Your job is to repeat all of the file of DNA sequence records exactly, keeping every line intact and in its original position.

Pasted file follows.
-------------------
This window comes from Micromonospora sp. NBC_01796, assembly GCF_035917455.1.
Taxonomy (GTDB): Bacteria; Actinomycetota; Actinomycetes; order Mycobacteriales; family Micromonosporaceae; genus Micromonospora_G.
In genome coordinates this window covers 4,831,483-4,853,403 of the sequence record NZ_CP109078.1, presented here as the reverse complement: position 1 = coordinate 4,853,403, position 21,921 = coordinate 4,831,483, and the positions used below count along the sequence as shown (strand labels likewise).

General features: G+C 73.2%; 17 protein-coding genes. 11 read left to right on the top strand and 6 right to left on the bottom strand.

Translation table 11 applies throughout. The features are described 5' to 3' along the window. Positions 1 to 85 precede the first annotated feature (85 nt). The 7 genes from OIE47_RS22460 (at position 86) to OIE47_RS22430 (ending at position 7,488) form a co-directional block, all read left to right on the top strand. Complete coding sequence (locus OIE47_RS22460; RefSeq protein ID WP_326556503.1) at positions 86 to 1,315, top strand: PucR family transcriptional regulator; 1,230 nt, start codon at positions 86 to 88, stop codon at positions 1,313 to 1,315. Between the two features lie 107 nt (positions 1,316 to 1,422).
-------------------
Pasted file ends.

This window comes from Micromonospora sp. NBC_01796, assembly GCF_035917455.1.
Taxonomy (GTDB): Bacteria; Actinomycetota; Actinomycetes; order Mycobacteriales; family Micromonosporaceae; genus Micromonospora_G.
In genome coordinates this window covers 4,831,483-4,853,403 of the sequence record NZ_CP109078.1, presented here as the reverse complement: position 1 = coordinate 4,853,403, position 21,921 = coordinate 4,831,483, and the positions used below count along the sequence as shown (strand labels likewise).

General features: G+C 73.2%; 17 protein-coding genes. 11 read left to right on the top strand and 6 right to left on the bottom strand.

Translation table 11 applies throughout. The features are described 5' to 3' along the window. Positions 1 to 85 precede the first annotated feature (85 nt). The 7 genes from OIE47_RS22460 (at position 86) to OIE47_RS22430 (ending at position 7,488) form a co-directional block, all read left to right on the top strand. Complete coding sequence (locus OIE47_RS22460; RefSeq protein ID WP_326556503.1) at positions 86 to 1,315, top strand: PucR family transcriptional regulator; 1,230 nt, start codon at positions 86 to 88, stop codon at positions 1,313 to 1,315. Between the two features lie 107 nt (positions 1,316 to 1,422).